You can see the stops for the rest of the TLC Book Tour Release Week Teasers and Reviews here.  

 

Tuesday, January 21, 2014

Kabocha Squash Ice Cream (Vegan, Non-Dairy) {#12WksWinterSquash}

What better way to end 12 weeks of cooking with winter squash than to go out with dessert?! In this case, it's a healthy one--a dairy-free, vegan Kabocha Squash Ice Cream from "The Fresh Energy Cookbook: Detox Recipes to Supercharge Your Life" by Natalia Rose and Doris Choi. 


I am not normally a squash sweet/dessert kind of person, a lot due to my complete aversion to the pumpkin pie spice that usually accompanies it--but, I was intrigued by this ice cream and decided to leave out the pumpkin pie spice and make a maple-cinnamon version. My changes to the recipe are in red below. 

This ice cream is a nutritional powerhouse of vitamins A & C, B6, fiber, manganese and other vitamins and minerals and so f anyone tells you that you have to eat your veggies before you eat dessert, you can tell them you are doing it at the same time. ;-)


Kabocha Squash Ice Cream
Adapted From "The Fresh Energy Cookbook" by Natalia Rose & Doris Choi
(Makes 1 quart)

2 cups coconut milk, chilled
2 cups kabocha squash puree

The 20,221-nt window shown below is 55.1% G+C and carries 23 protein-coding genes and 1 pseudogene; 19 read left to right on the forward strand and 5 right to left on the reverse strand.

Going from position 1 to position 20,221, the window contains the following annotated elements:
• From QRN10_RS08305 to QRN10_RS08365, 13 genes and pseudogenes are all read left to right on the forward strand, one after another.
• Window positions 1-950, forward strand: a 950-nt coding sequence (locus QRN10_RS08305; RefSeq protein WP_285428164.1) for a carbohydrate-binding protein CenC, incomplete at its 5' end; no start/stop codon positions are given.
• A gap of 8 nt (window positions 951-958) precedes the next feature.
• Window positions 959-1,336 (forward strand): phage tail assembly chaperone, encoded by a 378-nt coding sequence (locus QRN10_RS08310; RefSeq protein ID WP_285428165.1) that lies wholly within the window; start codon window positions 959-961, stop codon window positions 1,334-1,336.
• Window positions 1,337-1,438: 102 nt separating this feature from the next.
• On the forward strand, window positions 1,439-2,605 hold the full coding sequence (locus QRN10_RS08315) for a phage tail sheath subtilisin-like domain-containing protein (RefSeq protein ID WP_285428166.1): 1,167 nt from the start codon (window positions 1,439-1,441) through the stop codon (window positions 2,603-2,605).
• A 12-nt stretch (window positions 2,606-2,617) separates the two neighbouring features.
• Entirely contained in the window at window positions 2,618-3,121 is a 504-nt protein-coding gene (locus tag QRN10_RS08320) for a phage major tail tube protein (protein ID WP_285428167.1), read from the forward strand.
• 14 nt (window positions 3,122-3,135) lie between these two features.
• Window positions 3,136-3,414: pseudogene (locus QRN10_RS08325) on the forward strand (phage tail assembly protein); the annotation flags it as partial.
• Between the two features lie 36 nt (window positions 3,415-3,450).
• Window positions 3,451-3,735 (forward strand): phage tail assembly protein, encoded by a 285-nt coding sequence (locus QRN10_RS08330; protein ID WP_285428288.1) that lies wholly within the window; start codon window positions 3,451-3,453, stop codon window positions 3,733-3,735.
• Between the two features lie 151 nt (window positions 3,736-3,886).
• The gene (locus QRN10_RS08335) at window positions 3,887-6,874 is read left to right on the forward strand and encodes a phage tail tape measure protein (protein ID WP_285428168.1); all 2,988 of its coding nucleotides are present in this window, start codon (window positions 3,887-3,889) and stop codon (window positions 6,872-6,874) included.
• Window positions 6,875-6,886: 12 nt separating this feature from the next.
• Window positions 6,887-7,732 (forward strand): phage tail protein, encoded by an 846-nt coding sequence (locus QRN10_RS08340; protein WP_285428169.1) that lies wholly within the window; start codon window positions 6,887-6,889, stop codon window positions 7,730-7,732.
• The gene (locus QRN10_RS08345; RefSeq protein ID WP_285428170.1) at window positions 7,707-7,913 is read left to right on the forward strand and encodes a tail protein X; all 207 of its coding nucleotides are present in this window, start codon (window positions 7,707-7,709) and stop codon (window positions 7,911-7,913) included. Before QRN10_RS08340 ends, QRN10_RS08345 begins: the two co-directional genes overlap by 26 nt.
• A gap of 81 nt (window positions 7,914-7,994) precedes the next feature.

3/4 cup agave nectar or stevia (I subbed in 1/2 cup maple syrup)
1 Tbsp pure vanilla extract
1 Tbsp maple extract (omitted)
2 Tbsp pumpkin pie spice (I used 1 1/2 Tbsp ground cinnamon)
1/2 tsp salt

Combine all ingredients in a blender, then process through an ice cream maker. Can serve topped with dark chocolate  sauce if desired. (Note: I combined my cooked kabocha and all other ingredients in the blender and pureed until smooth, then chilled overnight in fridge before processing in ice cream maker.)

Notes/Results: Super-creamy, sweet and full of good cinnamon-maple flavor. I think the change to maple syrup in place of agave or stevia, and using a lesser amount was a good idea as it allowed the kabocha and cinnamon to come through. Very rich and satisfying and worth making again--maybe with some chai spices for a fun variation. 


Yikes! It's been 12 weeks! This is my last and final dish for the 12 Weeks of Winter Squash Event hosted by my friends Heather and Joanne. :-( Feel free to link up your winter squash dishes during the week at the linky below or on any one of the other participating blogs.    


  

Sunday, January 12, 2014

A Three-Soup Sunday (Squash, Red Pepper & Cucumber) to Detox or Just Enjoy for Souper (Soup, Salad & Sammie) Sundays {#12WksWinterSquash}